My husband is a doctor, I find myself skirting this fact with people. Typically an encounter with some one just learning this fact comes back to words of, "It will really pay off BIG some day!" or "What a bright future you guys will have!" These things are meant, no doubt, as encouragement but it nonetheless some how draws a sadness. Our today, the future that will be tomorrow and the end of the week, those days pay off, those days are bright. Money isn't going to change it. If our marriage, our life together as parents and spouses and friends wasn't tight now, money would simply mask it. Money allows people to gloss over the true iniquity in their life, allowing them to buy an illusion of happiness. Retail therapy. That phrase puts a pit in me, I've used it myself.
I've been reading and reading and praying and pondering and the Spirit, it is turning me. There was a time when I allowed day dreams of future purchases to dwell in the recesses, my mind swirling with the wants. After finishing "7:A Mutiny Against Excess" and now diving into "A Divine Commodity" and "Affluenza" I'm starting to see that this obsession with want as a true illness. It's an epidemic in this land of the free where we use our freedom to puff up self rather than to spread about equality. I'm not talking a communist, Marxist type equality, just a desire in the God people to share and give away instead of obtain and hoard. I look at my house and wonder, would God walk in and see himself there?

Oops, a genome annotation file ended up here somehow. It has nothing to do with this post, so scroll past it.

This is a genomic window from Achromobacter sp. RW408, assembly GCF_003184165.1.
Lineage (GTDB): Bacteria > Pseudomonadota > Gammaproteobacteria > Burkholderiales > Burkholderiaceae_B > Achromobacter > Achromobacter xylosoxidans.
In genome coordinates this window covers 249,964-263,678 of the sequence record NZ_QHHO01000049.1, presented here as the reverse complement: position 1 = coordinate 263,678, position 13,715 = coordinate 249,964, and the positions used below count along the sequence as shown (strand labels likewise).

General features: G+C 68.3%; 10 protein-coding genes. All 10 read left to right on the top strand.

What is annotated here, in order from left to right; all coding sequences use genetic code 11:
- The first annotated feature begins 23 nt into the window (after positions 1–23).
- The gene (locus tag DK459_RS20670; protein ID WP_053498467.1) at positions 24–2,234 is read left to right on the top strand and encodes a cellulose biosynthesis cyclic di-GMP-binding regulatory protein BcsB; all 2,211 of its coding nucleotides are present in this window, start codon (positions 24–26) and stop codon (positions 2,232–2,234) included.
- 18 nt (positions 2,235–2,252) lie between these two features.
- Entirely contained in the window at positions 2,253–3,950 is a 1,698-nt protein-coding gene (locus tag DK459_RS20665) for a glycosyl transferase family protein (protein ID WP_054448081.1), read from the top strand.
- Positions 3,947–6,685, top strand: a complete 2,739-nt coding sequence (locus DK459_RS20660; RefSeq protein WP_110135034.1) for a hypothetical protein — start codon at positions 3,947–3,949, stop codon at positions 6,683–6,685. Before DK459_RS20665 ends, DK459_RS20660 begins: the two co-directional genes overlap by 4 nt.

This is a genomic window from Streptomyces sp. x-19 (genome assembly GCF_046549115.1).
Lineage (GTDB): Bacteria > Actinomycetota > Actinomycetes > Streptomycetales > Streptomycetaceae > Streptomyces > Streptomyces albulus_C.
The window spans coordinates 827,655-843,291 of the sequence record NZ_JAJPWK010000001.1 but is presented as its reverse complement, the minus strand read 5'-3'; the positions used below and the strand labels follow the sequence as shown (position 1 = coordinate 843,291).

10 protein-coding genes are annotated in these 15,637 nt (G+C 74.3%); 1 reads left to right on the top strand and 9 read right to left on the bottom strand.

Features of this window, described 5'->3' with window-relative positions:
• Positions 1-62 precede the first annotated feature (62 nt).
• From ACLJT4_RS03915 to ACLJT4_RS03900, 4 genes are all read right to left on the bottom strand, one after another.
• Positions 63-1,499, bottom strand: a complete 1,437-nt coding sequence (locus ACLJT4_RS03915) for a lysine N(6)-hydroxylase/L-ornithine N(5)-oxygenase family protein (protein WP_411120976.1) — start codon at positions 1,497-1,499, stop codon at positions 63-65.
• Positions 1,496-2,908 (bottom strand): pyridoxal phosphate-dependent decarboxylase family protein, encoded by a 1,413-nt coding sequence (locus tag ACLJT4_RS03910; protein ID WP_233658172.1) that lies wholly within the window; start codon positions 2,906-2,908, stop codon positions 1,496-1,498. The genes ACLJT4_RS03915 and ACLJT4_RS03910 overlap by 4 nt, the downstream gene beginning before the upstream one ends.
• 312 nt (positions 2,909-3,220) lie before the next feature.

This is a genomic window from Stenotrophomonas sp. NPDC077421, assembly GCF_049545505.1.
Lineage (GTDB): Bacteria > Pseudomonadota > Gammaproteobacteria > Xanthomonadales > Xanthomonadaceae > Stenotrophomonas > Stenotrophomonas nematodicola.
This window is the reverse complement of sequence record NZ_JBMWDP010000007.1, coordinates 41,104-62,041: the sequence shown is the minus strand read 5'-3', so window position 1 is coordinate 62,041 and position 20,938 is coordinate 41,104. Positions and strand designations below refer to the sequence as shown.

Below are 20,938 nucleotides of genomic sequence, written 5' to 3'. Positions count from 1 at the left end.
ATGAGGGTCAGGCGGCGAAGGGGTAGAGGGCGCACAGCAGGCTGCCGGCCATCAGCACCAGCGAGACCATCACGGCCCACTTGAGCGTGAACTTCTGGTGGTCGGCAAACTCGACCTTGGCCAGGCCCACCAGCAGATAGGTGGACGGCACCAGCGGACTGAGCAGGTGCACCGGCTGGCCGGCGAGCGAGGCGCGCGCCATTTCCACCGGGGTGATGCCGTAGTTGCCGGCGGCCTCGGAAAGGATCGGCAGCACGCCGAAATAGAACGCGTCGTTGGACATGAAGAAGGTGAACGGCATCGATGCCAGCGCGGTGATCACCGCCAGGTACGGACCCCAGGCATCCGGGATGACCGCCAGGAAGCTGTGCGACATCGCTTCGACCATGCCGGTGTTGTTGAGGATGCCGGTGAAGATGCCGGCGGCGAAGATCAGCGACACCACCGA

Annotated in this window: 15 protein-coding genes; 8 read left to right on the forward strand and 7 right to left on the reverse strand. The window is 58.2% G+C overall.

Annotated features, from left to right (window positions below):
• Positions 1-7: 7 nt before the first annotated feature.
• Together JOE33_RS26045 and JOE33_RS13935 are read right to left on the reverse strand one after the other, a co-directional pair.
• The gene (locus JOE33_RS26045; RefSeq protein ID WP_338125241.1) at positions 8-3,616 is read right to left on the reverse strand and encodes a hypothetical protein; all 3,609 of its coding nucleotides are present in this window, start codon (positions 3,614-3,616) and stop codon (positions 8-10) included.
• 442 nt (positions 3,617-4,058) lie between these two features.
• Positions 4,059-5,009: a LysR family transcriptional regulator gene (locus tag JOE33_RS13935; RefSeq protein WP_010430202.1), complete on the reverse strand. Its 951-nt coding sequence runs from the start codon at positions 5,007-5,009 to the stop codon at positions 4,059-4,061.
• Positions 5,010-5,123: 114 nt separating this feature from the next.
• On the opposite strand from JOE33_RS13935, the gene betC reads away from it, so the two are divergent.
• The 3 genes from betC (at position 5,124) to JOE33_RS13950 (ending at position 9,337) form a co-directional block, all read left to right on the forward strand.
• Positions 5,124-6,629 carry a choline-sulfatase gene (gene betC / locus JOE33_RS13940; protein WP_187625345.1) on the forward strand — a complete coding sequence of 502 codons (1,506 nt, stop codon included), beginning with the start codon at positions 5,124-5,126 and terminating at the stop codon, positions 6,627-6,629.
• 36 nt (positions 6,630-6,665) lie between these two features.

So I write on this some what insignificant, rare read screen, that when we find our selves in a place of abundance even more so than the blessings of today, we will live the same. We will budget for needs, save for the occasional want and spread the rest. I dream of a day when the expenditures tell a story of hope for others.
Ann Voskamp recently wrote, "What will keep you from doing much good-is caring too much what others think...What would the world look like if Christians didn't care about keeping up with the Joneses but about keeping company with Christ? Maybe we'd keep our souls from insecurity and our minds from insanity?"
And isn't it such, that the things that worry us often have the minds of others at the center? We feel a need to have another shirt, different shoes, not because what we have is worn or used up, but because we desire to be seen. We desire the trend. A debt of different car for convenience of inches instead of stretching ourselves toward contentment. Is this who God meant for us to be. The Jesus I'm reading doesn't seem to approve.
I want to be esteemed more than envied.
I've thought about that lately. How I have this materialism brewing all the time, how I want to make nice, to redecorate, to buy new and have and how that feeling of some one complimenting the style of my home or wardrobe can fill me up. And now this growing, this pledge internal to be happy with less, to wear until worn and to find the needs we can meet where we're at by living a life free from want. Because really, aren't I already living this life? Free from want, with my full cupboards and bulging closet, stuff stored and usued?
Yes, I am free. And what will I do as I live in it?
My heart, it didn't use to be this way and in fact, it's still a work in progress. I want to be free from the bondage of guilt when I DO buy something that isn't need absolute, but what's more, I want to draw my heart to a place where the want isn't always there, isn't repressed. A place where I have a genuine want for others that imposes a want for self.
Little by little.
It will come.